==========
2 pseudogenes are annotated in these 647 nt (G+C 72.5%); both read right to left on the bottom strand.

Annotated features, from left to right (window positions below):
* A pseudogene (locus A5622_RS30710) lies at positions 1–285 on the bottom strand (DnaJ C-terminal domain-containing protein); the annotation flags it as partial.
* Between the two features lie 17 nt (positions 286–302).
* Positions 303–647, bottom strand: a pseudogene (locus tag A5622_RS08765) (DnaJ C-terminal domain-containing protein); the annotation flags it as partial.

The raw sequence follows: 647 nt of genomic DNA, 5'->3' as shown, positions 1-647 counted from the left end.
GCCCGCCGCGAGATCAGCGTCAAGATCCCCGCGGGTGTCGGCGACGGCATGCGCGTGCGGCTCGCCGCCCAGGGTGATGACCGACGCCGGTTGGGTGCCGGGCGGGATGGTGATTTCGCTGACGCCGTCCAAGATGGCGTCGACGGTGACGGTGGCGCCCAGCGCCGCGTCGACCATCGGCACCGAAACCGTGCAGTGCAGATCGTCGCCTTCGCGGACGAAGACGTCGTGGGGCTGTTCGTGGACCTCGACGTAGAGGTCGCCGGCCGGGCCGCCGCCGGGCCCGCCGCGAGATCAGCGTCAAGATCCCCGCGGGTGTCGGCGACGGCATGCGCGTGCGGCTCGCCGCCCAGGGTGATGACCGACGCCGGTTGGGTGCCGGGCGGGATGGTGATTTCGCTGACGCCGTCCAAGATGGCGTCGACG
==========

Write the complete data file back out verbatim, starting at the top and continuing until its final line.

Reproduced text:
2 pseudogenes are annotated in these 647 nt (G+C 72.5%); both read right to left on the bottom strand.

Annotated features, from left to right (window positions below):
* A pseudogene (locus A5622_RS30710) lies at positions 1–285 on the bottom strand (DnaJ C-terminal domain-containing protein); the annotation flags it as partial.
* Between the two features lie 17 nt (positions 286–302).
* Positions 303–647, bottom strand: a pseudogene (locus tag A5622_RS08765) (DnaJ C-terminal domain-containing protein); the annotation flags it as partial.

The raw sequence follows: 647 nt of genomic DNA, 5'->3' as shown, positions 1-647 counted from the left end.
GCCCGCCGCGAGATCAGCGTCAAGATCCCCGCGGGTGTCGGCGACGGCATGCGCGTGCGGCTCGCCGCCCAGGGTGATGACCGACGCCGGTTGGGTGCCGGGCGGGATGGTGATTTCGCTGACGCCGTCCAAGATGGCGTCGACGGTGACGGTGGCGCCCAGCGCCGCGTCGACCATCGGCACCGAAACCGTGCAGTGCAGATCGTCGCCTTCGCGGACGAAGACGTCGTGGGGCTGTTCGTGGACCTCGACGTAGAGGTCGCCGGCCGGGCCGCCGCCGGGCCCGCCGCGAGATCAGCGTCAAGATCCCCGCGGGTGTCGGCGACGGCATGCGCGTGCGGCTCGCCGCCCAGGGTGATGACCGACGCCGGTTGGGTGCCGGGCGGGATGGTGATTTCGCTGACGCCGTCCAAGATGGCGTCGACG